And the McKinsey, I believe it’s the McKinsey Global Institute, they produce five different reports that were amazing, but it’s true. We’re not preparing our kids for the necessary skills of the future. And then my book, I don’t want to release the title yet. Jed, you kind of know what it is. But it is a book that really tries to prepare leaders and teachers with regards to creating this emerging model, and the AC stage of education. So everything that we were talking about, is actually unpacked. And it’s really contextualized. We’re now you’re hearing the theory and the content, but I’m bringing it in with what I’m calling a case store, the actual implementation process I did using whether it be that specific component of the framework or what I like to call the anchors of innovation sciences. And there are five different anchors that work in this reciprocity with the conceptual framework. So yes, I gave you a jargon-lated answer. I’ll be it. It was on purpose, because I want you to be I want people to unpack it during the as they read the book, so.

Jed:
Yeah, but there’s a difference between jargon in you know, it’s, it’s clear, you know, what you’re talking about, and you as a teacher, you’re teaching it, you’re not just shouting it and you know, you’re preaching and you’re teaching and you’re telling us, you’re proving through the research and through the discussion, that agility and flexibility. In order to have that really be meaningful. That has to be intentional. It needs models, it needs frameworks, it needs systems needs structures, and that’s what your book provides. So don’t confuse agility and flexibility with any sort of unintentional uncertainty.

Michael:
Jed, you know a professor I had at Harvard is name was Michael Tishman, and he wrote the book Lead and Disrupt right, one of the most compelling and provocative professors I’ve had and he always used to say this right? You have to ensure that your learning organization or your organization, within this specific industry, there has to be a level of what he calls ambidexterity. Right? And all aspects or elements of your systems within your learning organization is ambidextrous. We have to model that in education.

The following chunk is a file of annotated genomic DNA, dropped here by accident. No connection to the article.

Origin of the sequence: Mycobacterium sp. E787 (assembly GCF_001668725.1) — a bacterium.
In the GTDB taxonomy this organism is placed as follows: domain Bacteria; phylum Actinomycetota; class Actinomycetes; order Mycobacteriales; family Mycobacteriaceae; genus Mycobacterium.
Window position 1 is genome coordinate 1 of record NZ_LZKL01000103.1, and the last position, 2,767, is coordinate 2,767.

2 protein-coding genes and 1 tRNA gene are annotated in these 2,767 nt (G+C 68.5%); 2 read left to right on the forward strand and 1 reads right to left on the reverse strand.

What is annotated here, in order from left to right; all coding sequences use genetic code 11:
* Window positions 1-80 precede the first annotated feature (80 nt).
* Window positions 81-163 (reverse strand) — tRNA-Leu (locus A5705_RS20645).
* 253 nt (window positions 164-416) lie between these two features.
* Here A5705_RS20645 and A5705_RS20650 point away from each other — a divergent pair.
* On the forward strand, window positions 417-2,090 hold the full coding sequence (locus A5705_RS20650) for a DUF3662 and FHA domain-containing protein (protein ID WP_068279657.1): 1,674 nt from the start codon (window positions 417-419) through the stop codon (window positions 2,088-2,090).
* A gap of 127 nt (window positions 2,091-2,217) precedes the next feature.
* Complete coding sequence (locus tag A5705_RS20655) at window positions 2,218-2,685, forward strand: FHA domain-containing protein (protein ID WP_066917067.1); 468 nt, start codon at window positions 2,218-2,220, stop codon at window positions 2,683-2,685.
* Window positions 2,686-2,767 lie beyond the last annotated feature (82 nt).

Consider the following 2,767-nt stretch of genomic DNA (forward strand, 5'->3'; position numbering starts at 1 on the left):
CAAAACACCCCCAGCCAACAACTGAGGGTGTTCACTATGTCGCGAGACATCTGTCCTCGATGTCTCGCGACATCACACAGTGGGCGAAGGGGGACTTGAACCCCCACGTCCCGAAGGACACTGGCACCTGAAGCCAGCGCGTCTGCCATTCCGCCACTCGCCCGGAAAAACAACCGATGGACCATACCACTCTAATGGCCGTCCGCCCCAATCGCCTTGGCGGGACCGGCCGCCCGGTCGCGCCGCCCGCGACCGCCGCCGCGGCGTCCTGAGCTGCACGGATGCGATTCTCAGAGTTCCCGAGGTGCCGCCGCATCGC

Jed:
Leaders have to model that among their leadership too, and how it’s distributed, how it’s how decisions are made. So Dr Michael Conner, if he were to get a tattoo this afternoon, my favorite question, and it reads Dr. Michael Conner, risk taker, rule breaker or change-maker? Yeah, I wonder which it would be does one of these speaks your language, does one of these or no way?

Michael:
Yeah, all three. But it’s funny because when you talk about tattoos, right, I have a tattoo that kind of outlines one of your multiple choice answers that you have. And that has changed the world. So I will consider myself a change agent, but definitely a risk taker, a calculated risk taker that is grounded and various types of analytics to make sure I’m making the best decision for kids with an equity lens.

Jed:
You have every step of the way. And you have a roadmap ahead of what’s going to be happening, you know, this year, next year in the next decades ahead. So it’s such a treat to have you on the conversation. And I’ve loved getting to know you, and I can’t wait for future collaborations and for folks just to hear from you and learn from you as your projects move forward. So congratulations on your launch and the upcoming book as well.

Michael:
Thank you, Jed; I appreciate you, and I look forward to having you read the initial manual that’ll be coming out very soon. And then the launch of the book which is November, so.

Jed:
All right. Stay tuned everyone, and take care. Thanks.